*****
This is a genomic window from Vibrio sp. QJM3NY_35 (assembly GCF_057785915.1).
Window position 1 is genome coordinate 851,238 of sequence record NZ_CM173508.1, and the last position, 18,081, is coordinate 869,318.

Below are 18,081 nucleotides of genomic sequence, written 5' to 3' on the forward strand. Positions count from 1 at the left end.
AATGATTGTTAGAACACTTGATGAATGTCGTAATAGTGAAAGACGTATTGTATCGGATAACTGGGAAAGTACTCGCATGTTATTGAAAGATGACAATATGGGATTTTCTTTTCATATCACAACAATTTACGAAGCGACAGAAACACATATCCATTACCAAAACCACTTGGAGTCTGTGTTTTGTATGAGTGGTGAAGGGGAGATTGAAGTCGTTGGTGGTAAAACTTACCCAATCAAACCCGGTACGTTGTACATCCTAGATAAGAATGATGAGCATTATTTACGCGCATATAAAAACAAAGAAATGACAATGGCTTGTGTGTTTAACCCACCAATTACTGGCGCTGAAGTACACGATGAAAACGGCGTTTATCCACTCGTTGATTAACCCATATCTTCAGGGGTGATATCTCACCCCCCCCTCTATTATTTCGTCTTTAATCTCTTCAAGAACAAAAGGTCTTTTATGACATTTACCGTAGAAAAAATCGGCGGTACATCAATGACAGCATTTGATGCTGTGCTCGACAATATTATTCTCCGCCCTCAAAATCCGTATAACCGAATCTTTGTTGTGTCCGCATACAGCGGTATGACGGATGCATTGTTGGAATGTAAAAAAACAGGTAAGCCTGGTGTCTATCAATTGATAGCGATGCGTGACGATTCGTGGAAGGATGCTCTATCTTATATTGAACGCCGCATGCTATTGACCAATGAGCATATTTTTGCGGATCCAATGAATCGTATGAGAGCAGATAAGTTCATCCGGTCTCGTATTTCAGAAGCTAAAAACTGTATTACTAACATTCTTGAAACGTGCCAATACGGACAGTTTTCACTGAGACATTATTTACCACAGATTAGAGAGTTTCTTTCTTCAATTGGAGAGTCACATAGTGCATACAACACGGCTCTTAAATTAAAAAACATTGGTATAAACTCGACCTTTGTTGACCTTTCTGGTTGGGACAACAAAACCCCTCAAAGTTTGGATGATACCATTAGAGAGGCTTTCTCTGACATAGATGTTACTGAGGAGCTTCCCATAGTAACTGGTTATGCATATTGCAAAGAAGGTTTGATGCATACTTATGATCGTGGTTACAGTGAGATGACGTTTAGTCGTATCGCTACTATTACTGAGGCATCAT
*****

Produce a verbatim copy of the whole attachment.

This is a genomic window from Vibrio sp. QJM3NY_35 (assembly GCF_057785915.1).
Window position 1 is genome coordinate 851,238 of sequence record NZ_CM173508.1, and the last position, 18,081, is coordinate 869,318.

Below are 18,081 nucleotides of genomic sequence, written 5' to 3' on the forward strand. Positions count from 1 at the left end.
AATGATTGTTAGAACACTTGATGAATGTCGTAATAGTGAAAGACGTATTGTATCGGATAACTGGGAAAGTACTCGCATGTTATTGAAAGATGACAATATGGGATTTTCTTTTCATATCACAACAATTTACGAAGCGACAGAAACACATATCCATTACCAAAACCACTTGGAGTCTGTGTTTTGTATGAGTGGTGAAGGGGAGATTGAAGTCGTTGGTGGTAAAACTTACCCAATCAAACCCGGTACGTTGTACATCCTAGATAAGAATGATGAGCATTATTTACGCGCATATAAAAACAAAGAAATGACAATGGCTTGTGTGTTTAACCCACCAATTACTGGCGCTGAAGTACACGATGAAAACGGCGTTTATCCACTCGTTGATTAACCCATATCTTCAGGGGTGATATCTCACCCCCCCCTCTATTATTTCGTCTTTAATCTCTTCAAGAACAAAAGGTCTTTTATGACATTTACCGTAGAAAAAATCGGCGGTACATCAATGACAGCATTTGATGCTGTGCTCGACAATATTATTCTCCGCCCTCAAAATCCGTATAACCGAATCTTTGTTGTGTCCGCATACAGCGGTATGACGGATGCATTGTTGGAATGTAAAAAAACAGGTAAGCCTGGTGTCTATCAATTGATAGCGATGCGTGACGATTCGTGGAAGGATGCTCTATCTTATATTGAACGCCGCATGCTATTGACCAATGAGCATATTTTTGCGGATCCAATGAATCGTATGAGAGCAGATAAGTTCATCCGGTCTCGTATTTCAGAAGCTAAAAACTGTATTACTAACATTCTTGAAACGTGCCAATACGGACAGTTTTCACTGAGACATTATTTACCACAGATTAGAGAGTTTCTTTCTTCAATTGGAGAGTCACATAGTGCATACAACACGGCTCTTAAATTAAAAAACATTGGTATAAACTCGACCTTTGTTGACCTTTCTGGTTGGGACAACAAAACCCCTCAAAGTTTGGATGATACCATTAGAGAGGCTTTCTCTGACATAGATGTTACTGAGGAGCTTCCCATAGTAACTGGTTATGCATATTGCAAAGAAGGTTTGATGCATACTTATGATCGTGGTTACAGTGAGATGACGTTTAGTCGTATCGCTACTATTACTGAGGCATCAT